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thyroid oncocytic tumors

Friday 7 December 2007

thyroid oncocytic tumor, Hurthle cell neoplasms of the thyroid; thyroid Hurthle cell tumor


- thyroid oncocytic adenoma (Hurthle cell adenoma )
- thyroid oncocytic carcinoma (Hurthle cell carcinoma )

Digital cases

Thyroid oncocytic adenoma

- JRC:1175 : Thyroid oncocytic adenoma (Hurthle cell adenoma).
- JRC:14913 : Thyroid oncocytic adenoma (Hurthle cell adenoma).

Thyroid oncocytic carcinoma

- JRC:2669 : Anaplastic (squamous cell) carcinoma, arising from a preexisting Hurthle cell neoplasm.
- JRC:14583 : Minimally invasive Hurthle cell carcinoma.
- JRC:14616 : Minimally invasive Hurthle cell carcinoma.
- JRC:18761 : Hurthle cell carcinoma thyroid metastatic to vertebrae.
- JRC:18922 : Thyroid follicular carcinoma, oxyphil cell variant.

Anaplastic carcinoma in a Hurthle cell tumor

- JRC:15040 : Anaplastic carcinoma, squamous type, allegedly arising in a Hurthle cell neoplasm.

Papillary oncocytic thyroid tumors

Many Hürthle cell tumours, whether benign or malignant, show papillary change, which is really a pseudopapillary phenomenon, because Hürthle cell tumours have only scant stroma and may fall apart during manipulation, fixation, and processing.

True oxyphilic or Hürthle cell papillary carcinoma has been reported to comprise from 1% to 11% of all papillary carcinomas.

These tumours have a papillary architecture, but are composed predominantly or entirely of Hürthle cells.

The nuclei may exhibit the characteristics of usual papillary carcinoma, or they may instead resemble the pleomorphic nuclei of Hürthle cells, being large, hyperchromatic, and pleomorphic.

The clinical behaviour of this rare subtype is controversial; some authors have reported that they behave like typical papillary carcinomas, whereas others maintain that the Hürthle cell morphology confers a more aggressive behaviour, with higher rates of 10 year tumour recurrence and cause specific mortality.

This suggestion of aggressive behaviour may be attributed to the inclusion of tall cell variant papillary carcinomas in the group of Hürthle cell carcinomas.

Oncocytic papillary carcinoma is an accepted diagnosis when the tumour has complex papillary architecture with thin papillae that have true fibrovascular cores, and the papillae are lined predominantly or entirely by Hürthle cells.

Some papillary carcinomas composed of oncocytic cells have a pronounced stromal chronic inflammatory cell infiltrate.

The diagnosis of Hürthle cell follicular variant papillary carcinoma remains controversial.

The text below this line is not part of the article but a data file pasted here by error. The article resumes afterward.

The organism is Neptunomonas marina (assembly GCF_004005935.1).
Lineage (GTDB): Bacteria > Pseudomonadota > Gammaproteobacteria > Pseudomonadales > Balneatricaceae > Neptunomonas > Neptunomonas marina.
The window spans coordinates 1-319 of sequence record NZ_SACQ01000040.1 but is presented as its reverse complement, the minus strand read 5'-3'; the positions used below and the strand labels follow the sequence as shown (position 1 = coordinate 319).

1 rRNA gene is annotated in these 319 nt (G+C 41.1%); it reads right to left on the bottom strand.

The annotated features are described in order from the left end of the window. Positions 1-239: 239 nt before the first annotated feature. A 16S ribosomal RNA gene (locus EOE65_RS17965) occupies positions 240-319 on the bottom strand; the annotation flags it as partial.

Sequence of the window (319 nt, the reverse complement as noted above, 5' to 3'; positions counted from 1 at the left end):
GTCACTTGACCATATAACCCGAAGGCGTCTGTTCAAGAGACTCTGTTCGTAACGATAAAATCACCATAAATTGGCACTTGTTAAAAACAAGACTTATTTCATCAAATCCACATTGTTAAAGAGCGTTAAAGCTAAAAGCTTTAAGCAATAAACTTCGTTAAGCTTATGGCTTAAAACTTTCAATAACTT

The application of ret/PTC analysis by reverse transcription polymerase chain reaction (RT-PCR) allowed the recognition of a follicular variant of Hürthle cell papillary carcinoma as a group of lesions with no invasive behaviour at the time of diagnosis but which harboured a ret/PTC gene rearrangement.

Many of these lesions exhibit irregularity of architecture, with hypereosinophilic colloid and nuclear features of papillary carcinoma, but these can be obscured by the hyperchromasia and prominent nucleoli of oncocytic change.

Nevertheless, they can be recognised when there is a high index of suspicion and with the addition of immunohistochemistry for HBME-1, galectin-3, cytokeratin 19 (CK19), and ret, or by RT-PCR studies of ret rearrangements.

These tumours have the potential to metastasise, explaining the occurrence of malignancy in patients with a histopathological diagnosis of adenoma.

Warthin-like tumour of the thyroid

These lesions resemble Warthin’s tumour of the salivary glands and therefore have been called “Warthin-like tumour of the thyroid”. They harbour the characteristic nuclear atypia of papillary carcinoma. Unlike the true Warthin’s tumour, these thyroid neoplasms have malignant potential.

Because of a characteristic cystic change and extensive lymphocytic infiltration into the cores of the papillae of the tumour, one morphological subtype of Hürthle cell papillary carcinoma has a striking histological resemblance to papillary cystadenoma lymphomatosum of the salivary gland and has been called “Warthin-like tumour of the thyroid”.

This lesion occurs in the setting of chronic lymphocytic thyroiditis, predominantly in women, and has a similar prognosis to usual papillary carcinoma.


The management of Hürthle cell carcinoma is controversial.

In most institutions, patients undergo total thyroidectomy followed by radioactive iodine. Iodine uptake by these lesions tends to be poor.

External beam radiotherapy is advocated only for locally invasive disease. There is no evidence that oncocytic follicular variant papillary carcinomas behave differently to their non-oncocytic counterparts.

Some authors have reported that the more aggressive oncocytic carcinomas that behave as follicular carcinomas with widespread metastatic spread have a worse prognosis that do non-oncocytic follicular carcinomas matched for stage and patient parameters; this might be attributable to the reduced capacity for radioactive iodine uptake that these lesions may exhibit.

The loss of effectiveness of this targeted treatment results in increased morbidity and mortality.

Open References

- My approach to oncocytic tumours of the thyroid. Asa SL. J Clin Pathol. 2004 Mar;57(3):225-32. PMID: 14990587 [Free]

- Bonora E, Evangelisti C, Bonichon F, Tallini G, Romeo G. Novel germline variants identified in the inner mitochondrial membrane transporter TIMM44 and their role in predisposition to oncocytic thyroid carcinomas.Br J Cancer. 2006 Dec 4;95(11):1529-36. PMID: 17088905